Tennis great Boris Becker has explained why he came at Nick Kyrgios in an ugly Twitter spat, calling the Aussie a “rat” for slamming the irresponsible behaviour of some players during the coronavirus pandemic.
Kyrgios was a vocal critic of “selfish” Alexander Zverev’s blatant partying antics in Monaco immediately following the German’s contrite vow to self-isolate amid the drama of the Novak Djokovic-led Adria Tour coronavirus cluster. But Kyrgios’ Instagram video ripping into Zverev did not go down well with Becker.
“We all live in the pandemic called #Covid_19 ! It’s terrible and it killed to (sic) many lives…we should protect our families/loved ones and follow the guidelines but still don’t like #rats @NickKyrgios @farfetch,” Becker tweeted.
What ensued was a feisty back-and-forth between Kyrgios and Becker in which the Aussie returned serve, calling the six-time grand slam champion a “doughnut”, and “not the sharpest tool in the shed”.
In an attempt to explain his reasoning for attacking Kyrgios later in the evening, Becker revealed that he felt the Canberran had broken some sort of tennis players’ code, despite Zverev’s partying video being posted publicly on social media.
“There is an unspoken understanding between athletes! Whatever happens on the court stays there including the lockers! Nobody will talk about it … #respect #sport #fellowship,” Becker said.
Becker then turned the debate on Kyrgios’ up-and-down on-court form on the ATP Tour, telling him to “man up”.
“I really would like to see @NickKyrgios fulfill his potential and win a grand slam! He would be an incredible role model for for the youth of the world addressing the issues of equality/race/heritage! Man up buddy and deliver!” Becker said.
Kyrgios fired back at the 52-year-old.
“Why are you now talking about tennis? It has nothing to do with tennis? How about the dude who you are defending mans up and gives us some sort of explanation? Not another average management apology,” he tweeted.
In replies to some irate fans, Becker suggested that Kyrgios’ wrongdoing was publicly calling out Zverev instead of talking to him privately. Becker did say that Zverev “should be ashamed” for his actions though.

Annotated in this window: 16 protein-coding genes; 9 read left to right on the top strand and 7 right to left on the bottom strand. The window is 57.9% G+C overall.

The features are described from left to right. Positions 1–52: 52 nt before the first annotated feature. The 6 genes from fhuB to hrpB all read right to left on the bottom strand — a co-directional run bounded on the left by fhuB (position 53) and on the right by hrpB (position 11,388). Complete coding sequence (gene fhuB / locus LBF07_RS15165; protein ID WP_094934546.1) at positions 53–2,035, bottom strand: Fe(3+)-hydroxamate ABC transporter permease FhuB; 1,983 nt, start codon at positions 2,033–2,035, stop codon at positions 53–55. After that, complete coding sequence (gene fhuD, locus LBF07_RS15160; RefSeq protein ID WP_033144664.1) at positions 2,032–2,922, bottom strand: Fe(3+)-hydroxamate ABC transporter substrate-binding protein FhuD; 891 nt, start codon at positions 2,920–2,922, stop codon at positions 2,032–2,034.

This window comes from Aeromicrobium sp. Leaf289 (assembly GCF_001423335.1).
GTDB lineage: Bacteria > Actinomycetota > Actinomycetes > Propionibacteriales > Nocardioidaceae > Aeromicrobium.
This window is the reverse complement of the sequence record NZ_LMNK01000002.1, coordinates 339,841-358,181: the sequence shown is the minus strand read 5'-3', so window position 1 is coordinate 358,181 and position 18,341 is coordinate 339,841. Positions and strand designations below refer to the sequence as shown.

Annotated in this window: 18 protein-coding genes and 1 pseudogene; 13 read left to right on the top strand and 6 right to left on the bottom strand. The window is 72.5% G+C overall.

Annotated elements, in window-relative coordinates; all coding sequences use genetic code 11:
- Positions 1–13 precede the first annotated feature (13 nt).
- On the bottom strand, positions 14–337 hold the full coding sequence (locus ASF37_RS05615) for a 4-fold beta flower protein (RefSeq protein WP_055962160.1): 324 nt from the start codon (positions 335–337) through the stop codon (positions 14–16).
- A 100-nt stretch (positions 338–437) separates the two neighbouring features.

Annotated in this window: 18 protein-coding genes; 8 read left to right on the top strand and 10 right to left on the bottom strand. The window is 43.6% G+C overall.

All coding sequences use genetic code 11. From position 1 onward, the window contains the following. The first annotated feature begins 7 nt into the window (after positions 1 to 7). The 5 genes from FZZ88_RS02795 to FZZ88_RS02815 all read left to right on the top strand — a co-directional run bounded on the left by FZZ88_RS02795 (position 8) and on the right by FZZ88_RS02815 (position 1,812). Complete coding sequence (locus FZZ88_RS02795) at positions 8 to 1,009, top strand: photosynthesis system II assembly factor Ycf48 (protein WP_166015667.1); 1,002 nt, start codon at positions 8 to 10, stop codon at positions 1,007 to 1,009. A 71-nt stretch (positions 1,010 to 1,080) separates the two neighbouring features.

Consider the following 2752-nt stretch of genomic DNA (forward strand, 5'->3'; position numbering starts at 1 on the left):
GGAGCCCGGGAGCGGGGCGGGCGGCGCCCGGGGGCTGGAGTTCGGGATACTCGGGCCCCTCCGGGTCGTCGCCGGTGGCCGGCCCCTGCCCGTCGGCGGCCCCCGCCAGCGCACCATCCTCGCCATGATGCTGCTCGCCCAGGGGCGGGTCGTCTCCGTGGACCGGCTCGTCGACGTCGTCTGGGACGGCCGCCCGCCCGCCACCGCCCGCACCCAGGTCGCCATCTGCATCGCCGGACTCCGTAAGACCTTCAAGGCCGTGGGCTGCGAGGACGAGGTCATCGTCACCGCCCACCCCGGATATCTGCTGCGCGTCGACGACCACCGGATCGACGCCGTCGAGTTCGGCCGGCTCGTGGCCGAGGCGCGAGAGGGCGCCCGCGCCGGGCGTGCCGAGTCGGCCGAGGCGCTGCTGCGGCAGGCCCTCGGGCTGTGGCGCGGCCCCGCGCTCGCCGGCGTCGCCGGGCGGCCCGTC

“@AlexZverev broke the quarantine rules and he should be ashamed of himself! He is a role model for many tennis fans a bright star on the horizon but still don’t like rats … #word,” he tweeted.
In another exchange with a German fan who was clearly unimpressed with the response to Kyrgios, Becker said: “Unfortunately you have no idea what it’s about … but fortunately we live in democracy!”
And in a retweet Becker seemingly endorsed the Serbian Prime Minister shifting blame from Djokovic and putting responsibility for the Adria Tour controversy on the government not the world no.1.
Kyrgios has openly shared his skepticism about tennis’ eagerness to return amid the COVID-19 pandemic, including the US Open’s decision to go ahead in New York from August 31.
Kyrgios also called Djokovic spearheading the ill-fated Adria Tour in the Balkans as a “boneheaded decision”, and told his many critics not to target him “for anything ‘irresponsible’ or classified as ‘stupidity’ [because] this takes the cake”.
Speaking to Australian blog Basketball Forever last night, Kyrgios said that the tennis community were not being patient enough considering the life and death scenario at play around the world.
“At this stage I think tennis is way too risky, especially with the new cases i saw the other day in the States. It’s pretty hectic,” Kyrgios said in an Instagram live video.
“I think we’re forcing it a little bit too much. If we saw a gradual decline in cases, and deaths going down … [but] there’s still cases in Australia. In Victoria there was a balloon of cases yesterday that just popped up and it shows it’s not a joke.
“I feel like the tennis world isn’t taking it seriously enough.
“With all the stuff going on with Djokovic and other players, people think I’m attacking these players, but I just think people aren’t taking it serious. People are, like, losing their lives, their families over this, do you know what I mean? It’s not a joke.
“I’m not sure if a global sport like tennis, where athletes come from all over the world, I don’t think it’s the right time to play it.”